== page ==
All forms of democracy require renewal and adaptability; envisioning renewal requires an understanding of the complexity of the problem. Europe is undergoing a democratic recession which is at the heart of over a decade of multiple complex crises, Brexit being the latest in a string of setbacks, writes Rosa Balfour (German Marshall Fund).
By ‘democratic recession’ I mean to capture both the transformations brought in by globalisation and the deliberate attempts to empty democratic practices and systems of their salience. The recession reflects the unintended consequences of global trends which are eroding deeply, and in equal ways, European democracies and the legitimacy of the collective system of governance through integration and cooperation in the EU. These can include the impact of technology and the ubiquity of globalisation – the ‘entropy’ of democracy, to use Colin Crouch’s word.
Recession’ additionally points to the deliberate downgrading of democracy that is taking place in Europe. Globalisation is also driven by the neoliberal design of disempowering the state’s role in the governance of public goods. Under the populist rubric, the notion of majoritarian democracy as reflective of ‘the will of the people’, or even the invention of ‘illiberal democracy’, are becoming smokescreens for not merely for the downgrading of substantive democratic practices, such as the rights of minority voices, but also of basic procedural democratic standards, such as the separation of powers and the checks and balances on executive power.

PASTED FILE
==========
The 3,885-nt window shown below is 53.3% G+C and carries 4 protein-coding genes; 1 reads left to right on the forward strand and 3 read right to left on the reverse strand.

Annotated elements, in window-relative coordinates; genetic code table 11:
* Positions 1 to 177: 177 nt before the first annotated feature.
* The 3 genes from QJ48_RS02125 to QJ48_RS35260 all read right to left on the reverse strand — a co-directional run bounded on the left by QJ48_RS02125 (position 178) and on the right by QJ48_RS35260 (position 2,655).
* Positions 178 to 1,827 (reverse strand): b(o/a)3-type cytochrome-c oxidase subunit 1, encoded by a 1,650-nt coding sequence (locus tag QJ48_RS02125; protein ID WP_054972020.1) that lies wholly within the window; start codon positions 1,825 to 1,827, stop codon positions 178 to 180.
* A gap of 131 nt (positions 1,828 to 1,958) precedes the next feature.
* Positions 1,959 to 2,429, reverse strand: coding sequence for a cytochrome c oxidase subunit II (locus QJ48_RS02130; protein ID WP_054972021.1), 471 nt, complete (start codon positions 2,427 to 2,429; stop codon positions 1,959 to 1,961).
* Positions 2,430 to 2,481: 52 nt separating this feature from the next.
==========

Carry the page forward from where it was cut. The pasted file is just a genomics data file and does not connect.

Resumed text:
In the EU several countries have been downgraded by international monitors to electoral democracies, but even the oldest democracies in the world have seen their standards slip. Corruption has significantly eroded good governance and caused attacks on investigative journalism. Austerity, the fight against terrorism, and the fears around the arrivals of migrants and refugees have provided further arguments for curtailing freedom of the press, the activities of the non-profit sectors, and civil rights. Given the depth of integration between European states, the question of democracy needs to be analysed in conjuncture with the EU system of governance. Much of the debate about citizen disengagement points the finger to the EU institutions as distant and not reflective of citizen concerns. This feeds into the debate over the EU’s ‘democratic deficit’, and prompts the alleged solutions of empowering the European Parliament to decide through its political groupings who should lead the European Commission – the Spitzenkandidaten process – pitting the European Parliament against the member states as the main cleavage in the democratic debate.